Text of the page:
Open to the World
Chromatography in Poland has always been a strength – but the fall of the curtain has brought new opportunities for collaboration.
Boguslaw Buszewski |
I undertook my education in the time of communism in Central and Eastern Europe; however, I was fortunate to have great professors from Warsaw, such as Wiktor Kemula, Jerzy Minczewski, Zygmunt Marczenko and Adam Hulanicki, and mentors from Lublin, such as Andrzej Waksmundzki, Edward Soczewiński and Zdzisław Suprynowicz. They set the tone of Polish analytical chemistry, not only in terms of scientific standards, but also aesthetic and practical.
I finished my studies at the Faculty of Chemistry at the Maria Curie Skłodowska University in Lublin, where I first came into contact with chromatography and where I became a pioneer in Poland in the construction the first liquid chromatograph and the first HPLC columns. Here I also built the elutriator - a device to fractionate sorbents. The influence of Waksmundzki made Lublin a leader in separation methods.
Poland has always excelled in separation science, but a lack of instrumentation during the Cold War-era meant there was a particular focus on the development of thin-layer chromatography. In this area, the center in Lublin dominated, with people such as Waksmundzki, Suprynowicz and Soczewiński making the biggest contributions. Column liquid chromatography also took its first tentative steps in Lublin, specifically in terms of the new generation of stationary phases and synthetic packing with controlled density coverage on the basis of silica (silica gel and porous glass).
In terms of gas chromatography, the scope of basic research was related to the interpretation of the retention-structure of an analyte and provided the basis for the use of topological species for group analysis. At the same time, methods of sample preparation were developed based on the distillation and extraction processes. The range of its application was related to environmental analysis (PCBs, PAHs, pesticides) and pharmaceutical analysis with retention-structure (QSRR) elements. A new generation of DS chamber for TLC and HPLC detectors was introduced, as well as the first ITP apparatus.
I actively participated in the research described above – mainly the theory of reversed-phase systems, new stationary phases, solvation effects and adsorption of solvent components on the surface of column packings. The introduction of SPE in 1976 for the use of stationary phases with a chemically bounded phase to isolate pesticides, was a major “theme” in these studies. At the same time, new packings for SPE were applied in pharmacognosy analysis, specifically the isolation and purification of biologically active substances extracted from plants.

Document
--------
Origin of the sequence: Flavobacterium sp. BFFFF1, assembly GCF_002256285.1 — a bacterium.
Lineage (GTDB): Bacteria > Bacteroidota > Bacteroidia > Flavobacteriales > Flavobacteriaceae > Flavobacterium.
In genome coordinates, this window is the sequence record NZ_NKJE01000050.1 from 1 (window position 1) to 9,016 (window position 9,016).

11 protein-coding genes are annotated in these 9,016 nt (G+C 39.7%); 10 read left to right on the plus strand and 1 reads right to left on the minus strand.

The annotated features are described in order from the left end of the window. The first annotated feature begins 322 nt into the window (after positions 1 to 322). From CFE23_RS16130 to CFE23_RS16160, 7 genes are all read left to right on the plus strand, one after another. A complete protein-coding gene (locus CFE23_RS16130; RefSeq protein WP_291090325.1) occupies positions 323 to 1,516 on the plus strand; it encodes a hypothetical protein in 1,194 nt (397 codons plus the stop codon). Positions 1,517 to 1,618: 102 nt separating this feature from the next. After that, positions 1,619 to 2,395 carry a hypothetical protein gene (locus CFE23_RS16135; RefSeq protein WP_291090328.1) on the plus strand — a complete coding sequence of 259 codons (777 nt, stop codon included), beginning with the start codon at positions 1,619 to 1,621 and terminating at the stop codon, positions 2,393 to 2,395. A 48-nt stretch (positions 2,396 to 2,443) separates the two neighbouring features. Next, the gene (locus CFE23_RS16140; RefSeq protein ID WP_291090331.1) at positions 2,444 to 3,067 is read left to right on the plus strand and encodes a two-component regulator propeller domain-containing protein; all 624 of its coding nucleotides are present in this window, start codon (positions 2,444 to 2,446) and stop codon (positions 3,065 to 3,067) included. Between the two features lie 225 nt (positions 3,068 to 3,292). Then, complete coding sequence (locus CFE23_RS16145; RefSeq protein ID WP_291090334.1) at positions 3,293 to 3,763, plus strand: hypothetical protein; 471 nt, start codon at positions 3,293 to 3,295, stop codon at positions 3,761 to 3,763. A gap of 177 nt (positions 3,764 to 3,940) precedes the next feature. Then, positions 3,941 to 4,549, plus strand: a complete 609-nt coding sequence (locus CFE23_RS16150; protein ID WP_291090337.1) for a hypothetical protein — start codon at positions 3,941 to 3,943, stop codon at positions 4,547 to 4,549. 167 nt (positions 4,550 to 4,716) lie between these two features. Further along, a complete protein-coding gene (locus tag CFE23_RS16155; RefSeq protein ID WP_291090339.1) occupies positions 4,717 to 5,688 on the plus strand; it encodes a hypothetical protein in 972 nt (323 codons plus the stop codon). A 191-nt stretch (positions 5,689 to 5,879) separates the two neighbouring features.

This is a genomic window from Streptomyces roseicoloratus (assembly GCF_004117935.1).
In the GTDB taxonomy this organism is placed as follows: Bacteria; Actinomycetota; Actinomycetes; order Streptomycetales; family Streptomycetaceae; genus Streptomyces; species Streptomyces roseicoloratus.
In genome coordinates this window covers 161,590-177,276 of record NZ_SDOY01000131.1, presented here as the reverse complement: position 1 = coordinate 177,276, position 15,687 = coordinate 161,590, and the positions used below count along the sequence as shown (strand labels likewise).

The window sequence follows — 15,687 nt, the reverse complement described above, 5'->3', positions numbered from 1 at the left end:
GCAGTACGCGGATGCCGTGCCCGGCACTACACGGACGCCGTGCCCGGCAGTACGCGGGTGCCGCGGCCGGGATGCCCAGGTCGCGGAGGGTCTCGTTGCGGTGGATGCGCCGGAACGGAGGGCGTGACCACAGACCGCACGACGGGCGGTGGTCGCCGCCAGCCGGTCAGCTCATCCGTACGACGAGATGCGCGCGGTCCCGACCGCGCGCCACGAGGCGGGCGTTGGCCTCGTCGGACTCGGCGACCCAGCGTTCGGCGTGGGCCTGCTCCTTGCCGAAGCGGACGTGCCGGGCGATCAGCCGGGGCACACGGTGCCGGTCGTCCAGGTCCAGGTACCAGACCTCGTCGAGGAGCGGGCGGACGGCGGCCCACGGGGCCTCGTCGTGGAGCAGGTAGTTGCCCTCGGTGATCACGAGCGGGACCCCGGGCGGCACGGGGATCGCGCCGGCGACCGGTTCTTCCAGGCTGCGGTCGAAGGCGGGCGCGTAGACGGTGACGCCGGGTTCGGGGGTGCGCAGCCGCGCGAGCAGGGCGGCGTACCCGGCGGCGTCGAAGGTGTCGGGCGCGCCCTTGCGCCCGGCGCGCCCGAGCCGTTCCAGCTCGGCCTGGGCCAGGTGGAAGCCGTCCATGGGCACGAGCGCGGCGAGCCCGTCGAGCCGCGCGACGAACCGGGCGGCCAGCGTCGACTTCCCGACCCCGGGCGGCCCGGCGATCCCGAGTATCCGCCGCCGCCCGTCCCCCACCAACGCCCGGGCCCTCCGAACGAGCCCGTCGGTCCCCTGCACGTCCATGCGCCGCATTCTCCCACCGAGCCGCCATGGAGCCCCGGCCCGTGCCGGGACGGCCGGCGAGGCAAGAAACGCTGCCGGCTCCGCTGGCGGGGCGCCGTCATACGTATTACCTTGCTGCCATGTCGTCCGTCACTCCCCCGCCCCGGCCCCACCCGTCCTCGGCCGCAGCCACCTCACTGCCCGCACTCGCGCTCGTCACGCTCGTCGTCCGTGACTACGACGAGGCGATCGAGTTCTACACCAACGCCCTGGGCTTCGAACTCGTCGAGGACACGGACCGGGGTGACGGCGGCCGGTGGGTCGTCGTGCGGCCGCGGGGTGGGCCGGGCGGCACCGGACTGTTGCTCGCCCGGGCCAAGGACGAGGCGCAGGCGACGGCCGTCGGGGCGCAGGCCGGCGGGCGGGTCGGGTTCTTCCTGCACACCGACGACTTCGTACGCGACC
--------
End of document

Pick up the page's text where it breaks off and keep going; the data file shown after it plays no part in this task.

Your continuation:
Despite the advances we made behind the Iron Curtain, after 1989, we found it much easier to cooperate with countries in Western Europe and the rest of the world. We started to organize laboratories, apply for financial support and equip our laboratories according to the Western model. In 1994 I moved from Lublin to Nicolaus Copernicus University, Torun and began to organize research in modern analytical chemistry, and especially the use of separation techniques in environmental chemistry, pharmacy, medicine and food chemistry. We started teaching MSc and PhD students according to European and world standards; now, our laboratories have hosted postdocs or PhD students from more than 20 countries and we share in numerous international programs and projects.
I initiated a new Interdisciplinary Center for Modern Technologies, which is considered one of the best centers in Poland for research in the field of omics. The center is very well equipped and frequently collaborates with local small and medium-sized companies.
I have been fortunate to have many opportunities to travel beyond our borders, and have been visiting professor at several universities in the USA, Japan, China, South Africa, Australia, Taiwan, Austria, the UK, the Netherlands, and many other European countries. I have also tried to pass on my knowledge to my students, which I believe is crucial for the development of the field. Cooperation in analytical science is key; working with colleagues within Poland and overseas allows us to pursue ambitious goals that fit in with our research.
Bogusław Buszewski is full Professor of Analytical Chemistry and Head of the Chair of Environmental Chemistry and Bioanalytics, Faculty of Chemistry, Nicolaus Copernicus University, Torun, Poland. He graduated at the Faculty of Mathematics-Physics-Chemistry of the Maria Curie Sklodowska University in Lublin. In 1986, he received his PhD at the Faculty of Chemical Technology, Slovak Technical University in Bratislava, Czechoslovakia, followed in 1992 by a DrSc degree. In 1994 he became a professor at Nicolaus Copernicus University in Toruń and in 1999 received the title of Professor of Chemistry. He has been Humboldt Fellow at Tübingen University (Germany) and visiting professor at several universities around the world. He chaired the Committee of Analytical Chemistry of the Polish Academy of Sciences from 2015 to 2019 and serves on the editorial boards of 26 national and international journals. He has authored or co-authored 15 books, numerous patents (most of which have been implemented), and more than 460 scientific papers. He is one of the most cited chemists in Poland and received awards from numerous national and international organizations (including Doctor Honoris Causa).